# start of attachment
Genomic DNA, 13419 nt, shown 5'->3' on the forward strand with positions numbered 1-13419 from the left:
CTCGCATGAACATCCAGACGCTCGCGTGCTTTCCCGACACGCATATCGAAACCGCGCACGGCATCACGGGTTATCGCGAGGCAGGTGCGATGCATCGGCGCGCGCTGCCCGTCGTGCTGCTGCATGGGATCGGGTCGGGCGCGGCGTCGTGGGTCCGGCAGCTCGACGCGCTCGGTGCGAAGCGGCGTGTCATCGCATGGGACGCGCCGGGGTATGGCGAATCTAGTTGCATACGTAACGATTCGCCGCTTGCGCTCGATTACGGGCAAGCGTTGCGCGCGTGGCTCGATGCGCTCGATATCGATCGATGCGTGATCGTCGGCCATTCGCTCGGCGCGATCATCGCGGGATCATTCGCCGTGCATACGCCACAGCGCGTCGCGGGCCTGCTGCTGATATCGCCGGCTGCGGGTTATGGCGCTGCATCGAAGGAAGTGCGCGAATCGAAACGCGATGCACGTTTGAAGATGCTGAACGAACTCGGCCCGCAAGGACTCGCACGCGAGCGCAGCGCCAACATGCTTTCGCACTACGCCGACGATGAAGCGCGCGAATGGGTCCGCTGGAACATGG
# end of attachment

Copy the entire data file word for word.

Genomic DNA, 13419 nt, shown 5'->3' on the forward strand with positions numbered 1-13419 from the left:
CTCGCATGAACATCCAGACGCTCGCGTGCTTTCCCGACACGCATATCGAAACCGCGCACGGCATCACGGGTTATCGCGAGGCAGGTGCGATGCATCGGCGCGCGCTGCCCGTCGTGCTGCTGCATGGGATCGGGTCGGGCGCGGCGTCGTGGGTCCGGCAGCTCGACGCGCTCGGTGCGAAGCGGCGTGTCATCGCATGGGACGCGCCGGGGTATGGCGAATCTAGTTGCATACGTAACGATTCGCCGCTTGCGCTCGATTACGGGCAAGCGTTGCGCGCGTGGCTCGATGCGCTCGATATCGATCGATGCGTGATCGTCGGCCATTCGCTCGGCGCGATCATCGCGGGATCATTCGCCGTGCATACGCCACAGCGCGTCGCGGGCCTGCTGCTGATATCGCCGGCTGCGGGTTATGGCGCTGCATCGAAGGAAGTGCGCGAATCGAAACGCGATGCACGTTTGAAGATGCTGAACGAACTCGGCCCGCAAGGACTCGCACGCGAGCGCAGCGCCAACATGCTTTCGCACTACGCCGACGATGAAGCGCGCGAATGGGTCCGCTGGAACATGG